Writing the perfect job ad plays a vital role in finding your ideal hire.
The most effective adverts are concise, engaging and actually add value, rather than simply being a detailed list of day-to-day tasks and responsibilities. And it’s especially difficult if you use the same template for every role.
So, if you’re looking to make your ads stand out and attract more of the candidates you really want, here are some of the most common mistakes you may be making:
Asking for the impossible
Although listing what you want from applicants is essential, it can be easy to get carried away with unrealistic expectations.
Because let’s face it: are you really going to find ‘a senior graphic designer who’s also had four years’ working in financial project management in a non-profit organisation (and who also plays the flute)’? Exactly.
To make sure you’re not asking for something that doesn’t exist – think realistically before you list your ideal specifications. Then, separate your must-haves from your nice-to-haves. Although many aspects are needed, you might find that you’d allow exceptions for a candidate who ticks every other box.
Otherwise, you’re only likely to be limiting your options.
Unfortunately, even the most perfect job ad can be compromised by how you word it.
Whether it’s through excessive jargon or meaningless clichés (e.g. ‘hit the ground running’, ‘take a bow’), the way you phrase the details of the role or the type of candidate you’re looking for can seriously harm your chances of being considered.
And although many technical terms might seem like second nature to those already in the business, much of it can confuse (if not completely deter) potential candidates. So before you overload your job ad with PPCs, EBITDAs and CTAs, ask yourself if there’s a simpler way you could explain things.
If it’s not completely necessary for candidates to know it, then you might be better off wording it in a way that’s easily understood by those from every kind of background.
Being too restrictive
Using discriminatory language can be a surprisingly easy mistake to make when you’re writing a job ad.
In fact, you might not even realise you’re doing it.
Because although it’s unlikely that you’d openly discriminate against race, sex, age, nationality, disability, or religion – you may accidentally make a statement that implies it. For example, ‘seeking young and energetic candidates’ or asking for those with a ‘clear speaking voice’ can suggest that older candidates or those with disabilities are not encouraged to apply.
Instead, list the key duties and essential skills in a straightforward manner – allowing candidates to make their own decision on whether they’d be a capable of doing the job.
Being too vague
When it comes to writing your job ad, think clear, informative, and concise.
Not only should it include everything from tasks and responsibilities to required skills and qualifications, it should also do it in a way that draws the right candidates in – whether it’s through keyword optimisation or providing relevant information.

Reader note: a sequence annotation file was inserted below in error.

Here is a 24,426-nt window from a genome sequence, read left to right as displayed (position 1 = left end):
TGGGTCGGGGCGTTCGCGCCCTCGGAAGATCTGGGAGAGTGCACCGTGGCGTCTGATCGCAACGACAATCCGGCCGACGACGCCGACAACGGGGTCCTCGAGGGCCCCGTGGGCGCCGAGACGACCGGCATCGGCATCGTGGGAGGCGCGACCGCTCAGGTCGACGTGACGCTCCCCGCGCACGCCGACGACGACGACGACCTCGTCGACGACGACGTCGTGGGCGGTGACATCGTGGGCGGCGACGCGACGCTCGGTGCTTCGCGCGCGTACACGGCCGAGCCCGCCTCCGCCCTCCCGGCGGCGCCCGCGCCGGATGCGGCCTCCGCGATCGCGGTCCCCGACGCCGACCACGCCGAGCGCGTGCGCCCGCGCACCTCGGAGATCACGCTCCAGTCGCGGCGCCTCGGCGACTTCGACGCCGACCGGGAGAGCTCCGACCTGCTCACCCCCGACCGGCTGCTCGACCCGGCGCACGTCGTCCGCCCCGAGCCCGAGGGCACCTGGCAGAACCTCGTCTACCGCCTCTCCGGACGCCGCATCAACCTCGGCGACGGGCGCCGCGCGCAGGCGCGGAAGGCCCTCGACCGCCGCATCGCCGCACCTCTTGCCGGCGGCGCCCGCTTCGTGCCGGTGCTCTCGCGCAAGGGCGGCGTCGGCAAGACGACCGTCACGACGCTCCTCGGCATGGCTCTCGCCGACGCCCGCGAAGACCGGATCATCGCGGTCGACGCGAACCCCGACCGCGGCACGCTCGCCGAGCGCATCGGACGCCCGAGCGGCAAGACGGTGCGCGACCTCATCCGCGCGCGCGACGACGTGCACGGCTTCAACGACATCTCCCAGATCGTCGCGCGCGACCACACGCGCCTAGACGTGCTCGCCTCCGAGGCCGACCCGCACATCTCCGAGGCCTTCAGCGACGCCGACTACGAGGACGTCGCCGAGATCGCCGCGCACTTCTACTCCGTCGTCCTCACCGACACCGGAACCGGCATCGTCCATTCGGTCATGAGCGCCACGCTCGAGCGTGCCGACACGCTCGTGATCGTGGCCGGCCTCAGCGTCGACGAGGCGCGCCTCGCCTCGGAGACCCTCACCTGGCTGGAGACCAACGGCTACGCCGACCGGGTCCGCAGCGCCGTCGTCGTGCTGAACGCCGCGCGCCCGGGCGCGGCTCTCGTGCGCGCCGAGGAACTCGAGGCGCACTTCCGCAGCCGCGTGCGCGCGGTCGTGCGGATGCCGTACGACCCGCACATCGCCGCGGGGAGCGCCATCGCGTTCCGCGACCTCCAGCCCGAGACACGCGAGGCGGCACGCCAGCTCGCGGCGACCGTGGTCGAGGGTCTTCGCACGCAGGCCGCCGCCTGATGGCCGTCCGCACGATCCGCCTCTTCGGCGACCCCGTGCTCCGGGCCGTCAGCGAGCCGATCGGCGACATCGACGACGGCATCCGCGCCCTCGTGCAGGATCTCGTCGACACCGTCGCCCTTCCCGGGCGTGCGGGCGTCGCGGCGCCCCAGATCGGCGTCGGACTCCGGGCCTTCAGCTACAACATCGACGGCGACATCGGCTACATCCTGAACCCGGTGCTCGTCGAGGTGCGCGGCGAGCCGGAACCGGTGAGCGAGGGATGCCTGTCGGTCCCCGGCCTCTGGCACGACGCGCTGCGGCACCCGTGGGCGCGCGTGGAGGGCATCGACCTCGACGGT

But what are jobseekers really interested in? Well, with two in three jobseekers more likely to apply for a job when salary is stated, the importance of providing details like this in your job ad is clear.
And if you’re too vague with your job title, you might find you lose out on candidates who search for the same thing in a different way.
Being too formal
A long, unbroken block of text is unlikely to be alluring to most readers – especially those seeing your ad on a mobile phone screen – and this might be enough to deter potential hires from finding out more and applying for your role.
And although you should maintain a certain level of formality in your job ads, that doesn’t mean it has to resemble a lengthy script.
So don’t be afraid to format your ad using bullet points, paragraphs and even a conversational tone to give readers a positive impression of you and your business. This will help attract candidates who fit with your organisation’s personality, as well as making your job ad more memorable and interesting to read.
And let’s be honest: you wouldn’t pursue a candidate if their CV wasn’t formatted appropriately – so there’s no reason your job ad should be any different.
Forgetting to talk about yourself
Remember: the candidate isn’t the only one that has to sell themselves.
So aside from talking about what you want from them, you should also talk about what you can give back – from company perks to employee benefits.
And it isn’t just about office slides and free food. A generous pension scheme, for example, could be enough to push your dream candidate into submitting their application.
And, with over 40% of surveyed candidates choosing flexible working hours as the most important thing they look for in a job, and 38% looking for roles with a generous holiday allowance, an adaptable and flexible approach to building employee happiness is something you should always be clear about in your ads.
Ready to find your next hire?
What not to do in a job ad by reed.co.uk